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Mississippi River flooding crests in southwest Wisconsin

Flooding surpassed 15 feet, crest to move southward but expected to gradually decline

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Mississippi River flooding in La Crosse, Wis., on April 24, 2023. Hope Kirwan/WPR

The Mississippi River crested in La Crosse on Thursday. Peak flooding will move southward as conditions ease over the weekend.

The river stood at about 16 feet as of Thursday morning, according to Kate Abbott, a meteorologist at the National Weather Service-La Crosse station. The flood reached the third-highest level since recordkeeping began in 1874.

“We still expect to see major flooding occur until Friday evening before it dips down into the moderate flood stage,” Abbott said.

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Nine counties along the Mississippi River were under flood warnings as of Thursday morning.

“When we see kind of a rapid change in temperatures, like we did a couple of weeks ago, all of that water begins to melt and run into the rivers, which ultimately feed into the Mississippi,” Abbott said.

Some businesses and homes in the downtown area across Riverside Park have been flooded, Abbott said. Pettibone Park and Goose Island are predominantly underwater.

“There’s a lot of water to continue to make its way down,” Abbott said. “It’s at the worst right now. It’ll take a little while for things to start to go back to what we consider normal or for some of those closures to reopen.”

Rapid snowmelt drives flooding

Mike Welvaert is the service coordination hydrologist for the National Weather Service’s North Central River Forecast Center. In a press briefing Thursday, he said officials are keeping an eye on future precipitation leading to a higher risk of flooding. But it appears that over the next week, precipitation will fall under 1 inch for the basin, meaning it won’t add to the system.

He said the remaining snow is “probably not going to contribute to the crest any longer, but it may lengthen how the river does recede.”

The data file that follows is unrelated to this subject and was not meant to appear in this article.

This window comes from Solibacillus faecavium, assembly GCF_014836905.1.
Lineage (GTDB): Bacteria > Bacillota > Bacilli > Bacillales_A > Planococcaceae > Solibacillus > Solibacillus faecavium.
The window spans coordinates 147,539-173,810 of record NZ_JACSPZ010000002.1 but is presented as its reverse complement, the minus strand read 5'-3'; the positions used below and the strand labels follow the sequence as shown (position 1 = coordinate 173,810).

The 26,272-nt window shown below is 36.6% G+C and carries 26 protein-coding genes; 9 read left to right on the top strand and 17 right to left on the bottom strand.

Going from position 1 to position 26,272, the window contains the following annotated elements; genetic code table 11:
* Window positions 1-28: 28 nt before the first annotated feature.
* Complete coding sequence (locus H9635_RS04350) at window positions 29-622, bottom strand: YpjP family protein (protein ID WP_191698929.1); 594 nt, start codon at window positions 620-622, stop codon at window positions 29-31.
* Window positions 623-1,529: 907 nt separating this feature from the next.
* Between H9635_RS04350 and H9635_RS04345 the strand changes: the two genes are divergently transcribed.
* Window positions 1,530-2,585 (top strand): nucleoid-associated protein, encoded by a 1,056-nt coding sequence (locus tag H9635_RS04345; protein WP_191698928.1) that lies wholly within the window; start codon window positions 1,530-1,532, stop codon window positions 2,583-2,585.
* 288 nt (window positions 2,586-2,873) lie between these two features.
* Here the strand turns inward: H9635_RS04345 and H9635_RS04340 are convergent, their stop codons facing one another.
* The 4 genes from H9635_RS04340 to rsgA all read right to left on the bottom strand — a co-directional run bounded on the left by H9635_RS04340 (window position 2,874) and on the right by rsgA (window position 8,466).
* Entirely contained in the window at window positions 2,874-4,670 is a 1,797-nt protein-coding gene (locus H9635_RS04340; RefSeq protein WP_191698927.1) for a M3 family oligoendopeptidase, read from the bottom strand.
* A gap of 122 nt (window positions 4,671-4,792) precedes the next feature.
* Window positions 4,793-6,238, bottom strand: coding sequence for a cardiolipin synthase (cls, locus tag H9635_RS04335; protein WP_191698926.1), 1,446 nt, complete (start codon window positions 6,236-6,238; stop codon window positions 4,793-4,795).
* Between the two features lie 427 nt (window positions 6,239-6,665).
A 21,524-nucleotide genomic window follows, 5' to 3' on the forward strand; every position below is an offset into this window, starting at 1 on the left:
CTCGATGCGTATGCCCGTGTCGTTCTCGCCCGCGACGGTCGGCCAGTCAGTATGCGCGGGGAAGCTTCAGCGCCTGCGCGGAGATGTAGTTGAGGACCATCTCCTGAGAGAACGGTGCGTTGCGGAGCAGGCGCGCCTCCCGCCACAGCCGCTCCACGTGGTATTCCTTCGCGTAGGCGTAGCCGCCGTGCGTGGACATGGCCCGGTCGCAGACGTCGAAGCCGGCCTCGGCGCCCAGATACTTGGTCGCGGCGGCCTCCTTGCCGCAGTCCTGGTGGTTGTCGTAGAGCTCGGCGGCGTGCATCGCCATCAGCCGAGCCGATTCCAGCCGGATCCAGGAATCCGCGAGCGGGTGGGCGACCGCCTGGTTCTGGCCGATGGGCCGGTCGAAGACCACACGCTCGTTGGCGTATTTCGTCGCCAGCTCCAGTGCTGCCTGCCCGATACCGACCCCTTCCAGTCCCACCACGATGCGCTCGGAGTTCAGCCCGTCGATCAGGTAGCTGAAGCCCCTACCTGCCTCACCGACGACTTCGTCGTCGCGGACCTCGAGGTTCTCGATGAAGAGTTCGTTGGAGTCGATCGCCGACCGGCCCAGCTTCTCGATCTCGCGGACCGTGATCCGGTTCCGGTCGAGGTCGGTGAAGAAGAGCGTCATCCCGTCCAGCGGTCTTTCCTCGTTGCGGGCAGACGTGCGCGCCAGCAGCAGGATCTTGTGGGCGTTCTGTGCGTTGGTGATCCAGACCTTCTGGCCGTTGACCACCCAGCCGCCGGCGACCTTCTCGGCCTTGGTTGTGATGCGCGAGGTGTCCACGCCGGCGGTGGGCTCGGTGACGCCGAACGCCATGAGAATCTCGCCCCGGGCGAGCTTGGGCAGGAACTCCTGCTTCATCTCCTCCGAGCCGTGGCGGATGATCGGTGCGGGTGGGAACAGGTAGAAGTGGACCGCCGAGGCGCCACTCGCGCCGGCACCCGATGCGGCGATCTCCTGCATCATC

Duluth, Minnesota, which borders Superior in northwest Wisconsin, broke a record for the snowiest season earlier this month. It reached about 137 total inches of snow for the season, up from about 135 inches over the 1995-1996 winter.

La Crosse Mayor Mitch Reynolds said managing the aftermath will be costly.

“We’ve had significant damage to parks and some other infrastructure, and it will take a while for that water to recede — and for us to get to the point where we’re able to assess as well as address some of that damage,” he said.

Drew Smith of the U.S. Army Corps of Engineers said the flood is expected to move through the system quickly, taking between several weeks to a month. In 2019, some districts fought floods for about three months, he said.

Mississippi River flooding affects Wisconsin’s neighboring states

The elevated river levels are also hitting Wisconsin’s Midwestern neighbors.

“Anywhere from up near the Twin Cities in Minnesota, down through Dubuque, kind of the southern tip of Wisconsin — all of that part of the Mississippi River is in flood stage,” Abbott of NWS La Crosse said.

Abbott urged people to avoid areas barricaded by law enforcement. She said the amount of water that’s flowing into the river is creating a faster current.

“If you do enter the flooded waters, there could be debris from some of the buildings and areas that have gotten flooded that you might not be able to see,” Abbott said.

The river is expected to crest by Friday evening in McGregor, Iowa, and Prairie du Chien, Wisconsin, according to Abbott.

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